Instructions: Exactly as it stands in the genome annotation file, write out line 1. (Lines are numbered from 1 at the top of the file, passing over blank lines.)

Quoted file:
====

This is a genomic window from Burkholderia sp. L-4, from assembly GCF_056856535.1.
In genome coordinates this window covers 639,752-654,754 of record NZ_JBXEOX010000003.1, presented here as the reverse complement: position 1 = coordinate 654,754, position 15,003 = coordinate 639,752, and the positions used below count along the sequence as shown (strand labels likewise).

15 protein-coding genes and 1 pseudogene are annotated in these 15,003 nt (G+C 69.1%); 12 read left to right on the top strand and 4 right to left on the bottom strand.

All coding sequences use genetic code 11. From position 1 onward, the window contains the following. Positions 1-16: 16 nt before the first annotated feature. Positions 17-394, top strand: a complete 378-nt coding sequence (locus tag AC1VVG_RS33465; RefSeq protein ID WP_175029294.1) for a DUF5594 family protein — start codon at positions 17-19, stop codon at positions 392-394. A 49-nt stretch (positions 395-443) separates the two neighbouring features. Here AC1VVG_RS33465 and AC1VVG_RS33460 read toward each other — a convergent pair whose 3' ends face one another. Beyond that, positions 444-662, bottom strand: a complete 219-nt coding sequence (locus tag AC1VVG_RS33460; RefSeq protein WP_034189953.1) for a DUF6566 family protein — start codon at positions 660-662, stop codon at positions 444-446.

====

This is a genomic window from Burkholderia sp. L-4, from assembly GCF_056856535.1.